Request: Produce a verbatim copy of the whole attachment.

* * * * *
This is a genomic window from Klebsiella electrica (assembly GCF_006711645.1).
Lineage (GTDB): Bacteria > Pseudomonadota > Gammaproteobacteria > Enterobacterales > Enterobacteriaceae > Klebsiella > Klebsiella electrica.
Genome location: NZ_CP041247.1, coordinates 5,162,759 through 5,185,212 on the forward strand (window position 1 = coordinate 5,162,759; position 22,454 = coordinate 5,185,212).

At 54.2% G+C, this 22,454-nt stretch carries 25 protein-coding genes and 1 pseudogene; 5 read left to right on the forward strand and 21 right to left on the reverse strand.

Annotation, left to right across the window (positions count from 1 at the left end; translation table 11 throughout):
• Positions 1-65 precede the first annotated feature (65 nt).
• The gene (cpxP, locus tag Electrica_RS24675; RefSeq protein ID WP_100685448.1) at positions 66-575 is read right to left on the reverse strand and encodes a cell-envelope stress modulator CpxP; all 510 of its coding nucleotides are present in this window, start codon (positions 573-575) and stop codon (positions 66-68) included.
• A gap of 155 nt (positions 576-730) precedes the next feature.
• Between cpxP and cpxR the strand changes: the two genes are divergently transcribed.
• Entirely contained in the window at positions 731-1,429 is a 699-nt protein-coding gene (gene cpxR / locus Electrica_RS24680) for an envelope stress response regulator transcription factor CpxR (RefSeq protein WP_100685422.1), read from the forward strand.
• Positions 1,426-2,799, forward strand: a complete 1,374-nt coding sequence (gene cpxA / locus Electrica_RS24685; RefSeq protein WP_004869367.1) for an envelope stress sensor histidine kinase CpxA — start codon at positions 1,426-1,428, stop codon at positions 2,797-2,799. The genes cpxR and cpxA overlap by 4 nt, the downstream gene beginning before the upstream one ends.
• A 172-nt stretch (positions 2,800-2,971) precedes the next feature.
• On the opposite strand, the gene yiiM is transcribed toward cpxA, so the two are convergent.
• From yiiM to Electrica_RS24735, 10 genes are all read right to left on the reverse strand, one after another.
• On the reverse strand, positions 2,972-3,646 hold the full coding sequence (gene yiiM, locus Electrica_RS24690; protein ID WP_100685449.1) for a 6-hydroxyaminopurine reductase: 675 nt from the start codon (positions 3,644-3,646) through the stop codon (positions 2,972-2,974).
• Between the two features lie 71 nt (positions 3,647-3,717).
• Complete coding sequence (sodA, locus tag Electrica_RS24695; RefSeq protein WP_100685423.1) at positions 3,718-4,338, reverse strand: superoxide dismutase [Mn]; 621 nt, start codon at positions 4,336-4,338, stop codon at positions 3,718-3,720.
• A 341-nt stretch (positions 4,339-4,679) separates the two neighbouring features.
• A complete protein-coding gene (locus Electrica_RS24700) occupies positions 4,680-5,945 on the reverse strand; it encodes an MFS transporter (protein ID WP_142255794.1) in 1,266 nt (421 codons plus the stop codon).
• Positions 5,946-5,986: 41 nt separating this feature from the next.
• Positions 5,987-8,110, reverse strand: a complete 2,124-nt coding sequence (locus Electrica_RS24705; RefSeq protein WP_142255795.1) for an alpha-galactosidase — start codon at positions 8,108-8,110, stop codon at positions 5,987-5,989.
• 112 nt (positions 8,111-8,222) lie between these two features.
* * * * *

This is a genomic window from Klebsiella electrica (assembly GCF_006711645.1).
Lineage (GTDB): Bacteria > Pseudomonadota > Gammaproteobacteria > Enterobacterales > Enterobacteriaceae > Klebsiella > Klebsiella electrica.
Genome location: NZ_CP041247.1, coordinates 5,162,759 through 5,185,212 on the forward strand (window position 1 = coordinate 5,162,759; position 22,454 = coordinate 5,185,212).

At 54.2% G+C, this 22,454-nt stretch carries 25 protein-coding genes and 1 pseudogene; 5 read left to right on the forward strand and 21 right to left on the reverse strand.

Annotation, left to right across the window (positions count from 1 at the left end; translation table 11 throughout):
• Positions 1-65 precede the first annotated feature (65 nt).
• The gene (cpxP, locus tag Electrica_RS24675; RefSeq protein ID WP_100685448.1) at positions 66-575 is read right to left on the reverse strand and encodes a cell-envelope stress modulator CpxP; all 510 of its coding nucleotides are present in this window, start codon (positions 573-575) and stop codon (positions 66-68) included.
• A gap of 155 nt (positions 576-730) precedes the next feature.
• Between cpxP and cpxR the strand changes: the two genes are divergently transcribed.
• Entirely contained in the window at positions 731-1,429 is a 699-nt protein-coding gene (gene cpxR / locus Electrica_RS24680) for an envelope stress response regulator transcription factor CpxR (RefSeq protein WP_100685422.1), read from the forward strand.
• Positions 1,426-2,799, forward strand: a complete 1,374-nt coding sequence (gene cpxA / locus Electrica_RS24685; RefSeq protein WP_004869367.1) for an envelope stress sensor histidine kinase CpxA — start codon at positions 1,426-1,428, stop codon at positions 2,797-2,799. The genes cpxR and cpxA overlap by 4 nt, the downstream gene beginning before the upstream one ends.
• A 172-nt stretch (positions 2,800-2,971) precedes the next feature.
• On the opposite strand, the gene yiiM is transcribed toward cpxA, so the two are convergent.
• From yiiM to Electrica_RS24735, 10 genes are all read right to left on the reverse strand, one after another.
• On the reverse strand, positions 2,972-3,646 hold the full coding sequence (gene yiiM, locus Electrica_RS24690; protein ID WP_100685449.1) for a 6-hydroxyaminopurine reductase: 675 nt from the start codon (positions 3,644-3,646) through the stop codon (positions 2,972-2,974).
• Between the two features lie 71 nt (positions 3,647-3,717).
• Complete coding sequence (sodA, locus tag Electrica_RS24695; RefSeq protein WP_100685423.1) at positions 3,718-4,338, reverse strand: superoxide dismutase [Mn]; 621 nt, start codon at positions 4,336-4,338, stop codon at positions 3,718-3,720.
• A 341-nt stretch (positions 4,339-4,679) separates the two neighbouring features.
• A complete protein-coding gene (locus Electrica_RS24700) occupies positions 4,680-5,945 on the reverse strand; it encodes an MFS transporter (protein ID WP_142255794.1) in 1,266 nt (421 codons plus the stop codon).
• Positions 5,946-5,986: 41 nt separating this feature from the next.
• Positions 5,987-8,110, reverse strand: a complete 2,124-nt coding sequence (locus Electrica_RS24705; RefSeq protein WP_142255795.1) for an alpha-galactosidase — start codon at positions 8,108-8,110, stop codon at positions 5,987-5,989.
• 112 nt (positions 8,111-8,222) lie between these two features.